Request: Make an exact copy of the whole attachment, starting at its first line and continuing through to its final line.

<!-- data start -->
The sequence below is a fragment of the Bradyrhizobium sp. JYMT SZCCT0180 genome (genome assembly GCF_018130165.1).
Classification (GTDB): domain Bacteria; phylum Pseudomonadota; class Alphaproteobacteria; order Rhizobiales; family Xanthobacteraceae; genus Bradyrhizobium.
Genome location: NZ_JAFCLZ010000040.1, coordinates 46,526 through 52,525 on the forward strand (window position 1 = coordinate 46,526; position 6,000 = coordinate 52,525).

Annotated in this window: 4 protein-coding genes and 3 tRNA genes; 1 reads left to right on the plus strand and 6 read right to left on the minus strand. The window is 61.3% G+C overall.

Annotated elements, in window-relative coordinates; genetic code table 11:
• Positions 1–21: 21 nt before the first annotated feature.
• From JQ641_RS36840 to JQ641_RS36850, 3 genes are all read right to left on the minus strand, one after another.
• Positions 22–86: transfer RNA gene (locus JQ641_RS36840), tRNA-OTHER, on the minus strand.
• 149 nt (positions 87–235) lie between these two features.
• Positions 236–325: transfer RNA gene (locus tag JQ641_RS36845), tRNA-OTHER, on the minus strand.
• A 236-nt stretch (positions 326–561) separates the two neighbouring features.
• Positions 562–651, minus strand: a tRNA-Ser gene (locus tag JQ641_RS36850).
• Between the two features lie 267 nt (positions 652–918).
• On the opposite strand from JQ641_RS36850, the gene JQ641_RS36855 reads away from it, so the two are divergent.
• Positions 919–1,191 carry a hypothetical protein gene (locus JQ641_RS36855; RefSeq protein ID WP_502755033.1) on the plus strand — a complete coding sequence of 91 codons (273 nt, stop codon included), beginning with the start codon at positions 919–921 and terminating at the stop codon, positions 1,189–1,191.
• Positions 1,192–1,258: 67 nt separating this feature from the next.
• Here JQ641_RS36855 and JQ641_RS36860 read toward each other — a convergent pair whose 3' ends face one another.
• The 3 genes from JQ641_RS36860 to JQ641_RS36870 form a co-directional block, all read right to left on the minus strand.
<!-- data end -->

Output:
The sequence below is a fragment of the Bradyrhizobium sp. JYMT SZCCT0180 genome (genome assembly GCF_018130165.1).
Classification (GTDB): domain Bacteria; phylum Pseudomonadota; class Alphaproteobacteria; order Rhizobiales; family Xanthobacteraceae; genus Bradyrhizobium.
Genome location: NZ_JAFCLZ010000040.1, coordinates 46,526 through 52,525 on the forward strand (window position 1 = coordinate 46,526; position 6,000 = coordinate 52,525).

Annotated in this window: 4 protein-coding genes and 3 tRNA genes; 1 reads left to right on the plus strand and 6 read right to left on the minus strand. The window is 61.3% G+C overall.

Annotated elements, in window-relative coordinates; genetic code table 11:
• Positions 1–21: 21 nt before the first annotated feature.
• From JQ641_RS36840 to JQ641_RS36850, 3 genes are all read right to left on the minus strand, one after another.
• Positions 22–86: transfer RNA gene (locus JQ641_RS36840), tRNA-OTHER, on the minus strand.
• 149 nt (positions 87–235) lie between these two features.
• Positions 236–325: transfer RNA gene (locus tag JQ641_RS36845), tRNA-OTHER, on the minus strand.
• A 236-nt stretch (positions 326–561) separates the two neighbouring features.
• Positions 562–651, minus strand: a tRNA-Ser gene (locus tag JQ641_RS36850).
• Between the two features lie 267 nt (positions 652–918).
• On the opposite strand from JQ641_RS36850, the gene JQ641_RS36855 reads away from it, so the two are divergent.
• Positions 919–1,191 carry a hypothetical protein gene (locus JQ641_RS36855; RefSeq protein ID WP_502755033.1) on the plus strand — a complete coding sequence of 91 codons (273 nt, stop codon included), beginning with the start codon at positions 919–921 and terminating at the stop codon, positions 1,189–1,191.
• Positions 1,192–1,258: 67 nt separating this feature from the next.
• Here JQ641_RS36855 and JQ641_RS36860 read toward each other — a convergent pair whose 3' ends face one another.
• The 3 genes from JQ641_RS36860 to JQ641_RS36870 form a co-directional block, all read right to left on the minus strand.